THE University of Dhaka, the oldest and premier seat of higher learning in Bangladesh, will complete a hundred years of its existence in July, yet the institution still appears to have been plagued by a horde of problems. The university has failed to make an honourable mark in global ranking apparently for failing to keep pace with the time in teaching and curriculums and in the absence of required efforts for knowledge creation. The university, which began its journey with 60 teachers teaching 877 students in 12 departments, now has 1,992 teachers teaching 37,018 students in 83 departments and 12 institutes. But its efforts to create knowledge, teach students and carry out research have failed to be in commensurate with the growth. The quality of both academic and administrative functions and the university’s impact on society seems to have gradually declined, especially after the 1990s. Poor fund allocation, the recruitment of teachers on the political line of the ruling party of the day, lack of research facility, declining facilities for students and teachers and a shrinking democratic space within the university seem to have been major reasons for the decline. A continued accommodation problem for both students and teachers has also added to the university woes.
A century is time enough for a university to come of age, yet the University of Dhaka appears to have failed to do so. Teacher recruitment has increasingly toed the partisan line of the ruling party of the day. A situation like this that has let in incompetence and inefficiency has not only brought down the teaching standards but has also harmed the learning of students and affected the academic environment. Teachers largely appear more keen on gratifying their political patrons rather than teaching students better and creating knowledge. The university has 56 research centres but none can be credited with any research worth their salt. The University of Dhaka ranked in the 1000+ category among 1,396 universities in the 2020 edition of the Times Higher Education, which evaluates a university based on teaching, research, citations, international outlook and industry income; the university ranked in the category 600–800 in the 2016 ranking. Partisan politics has also reared its head among the students, who themselves toe or are forced to toe the line of the ruling party by joining its students wing in fears, for security or for accommodation. All this together holds back the authorities from effectively running and managing university affairs independent of partisan politics much to the detriment of an institution that is a hundred years old.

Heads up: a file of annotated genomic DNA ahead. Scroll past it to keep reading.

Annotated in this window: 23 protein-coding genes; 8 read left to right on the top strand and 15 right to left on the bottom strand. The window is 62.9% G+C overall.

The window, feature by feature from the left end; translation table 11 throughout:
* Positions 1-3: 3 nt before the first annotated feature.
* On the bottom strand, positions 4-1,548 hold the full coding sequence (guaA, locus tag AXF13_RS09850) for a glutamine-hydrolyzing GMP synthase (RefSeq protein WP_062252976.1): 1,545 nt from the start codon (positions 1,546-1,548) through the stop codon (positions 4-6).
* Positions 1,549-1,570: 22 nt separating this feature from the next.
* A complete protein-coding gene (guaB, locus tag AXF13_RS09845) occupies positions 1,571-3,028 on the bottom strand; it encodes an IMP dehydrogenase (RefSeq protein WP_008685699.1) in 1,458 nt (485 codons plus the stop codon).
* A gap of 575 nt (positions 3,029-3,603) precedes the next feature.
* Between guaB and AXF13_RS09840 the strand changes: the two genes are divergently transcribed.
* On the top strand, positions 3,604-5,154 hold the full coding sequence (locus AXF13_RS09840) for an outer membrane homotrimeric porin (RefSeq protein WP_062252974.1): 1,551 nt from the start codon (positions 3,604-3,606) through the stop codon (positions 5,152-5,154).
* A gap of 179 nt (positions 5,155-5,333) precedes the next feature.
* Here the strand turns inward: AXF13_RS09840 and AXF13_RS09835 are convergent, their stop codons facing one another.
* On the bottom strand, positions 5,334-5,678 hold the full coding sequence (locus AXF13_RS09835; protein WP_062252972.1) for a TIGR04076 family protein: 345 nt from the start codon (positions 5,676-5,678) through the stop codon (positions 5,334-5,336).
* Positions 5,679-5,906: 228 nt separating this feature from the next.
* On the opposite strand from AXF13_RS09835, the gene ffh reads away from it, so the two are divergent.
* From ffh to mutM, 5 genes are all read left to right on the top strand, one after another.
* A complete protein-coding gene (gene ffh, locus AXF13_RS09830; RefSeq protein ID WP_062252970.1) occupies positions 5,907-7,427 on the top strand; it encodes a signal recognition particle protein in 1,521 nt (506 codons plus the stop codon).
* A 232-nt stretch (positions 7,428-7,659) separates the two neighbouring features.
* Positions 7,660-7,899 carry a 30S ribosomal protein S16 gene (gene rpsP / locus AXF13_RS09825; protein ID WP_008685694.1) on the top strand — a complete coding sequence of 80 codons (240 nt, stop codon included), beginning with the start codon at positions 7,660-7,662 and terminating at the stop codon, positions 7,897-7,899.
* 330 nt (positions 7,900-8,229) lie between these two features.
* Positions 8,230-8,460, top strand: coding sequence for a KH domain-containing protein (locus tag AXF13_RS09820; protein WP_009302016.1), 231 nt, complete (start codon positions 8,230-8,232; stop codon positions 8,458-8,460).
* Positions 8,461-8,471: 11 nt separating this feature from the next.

When the progress of a university depends on its teaching of students, efforts for knowledge creation and research that makes a mark on the international scene, the University of Dhaka appears to continue to be melee of problems, both academic and administrative, caused primarily by partisan politics. While the university authorities must to be bold enough to keep off pressure from outside the process and manage all the university affairs on their own, the government must also understand that it should lay its political hands off the university administration and, rather, empower the authorities more so that the university truly becomes a university worth the name.
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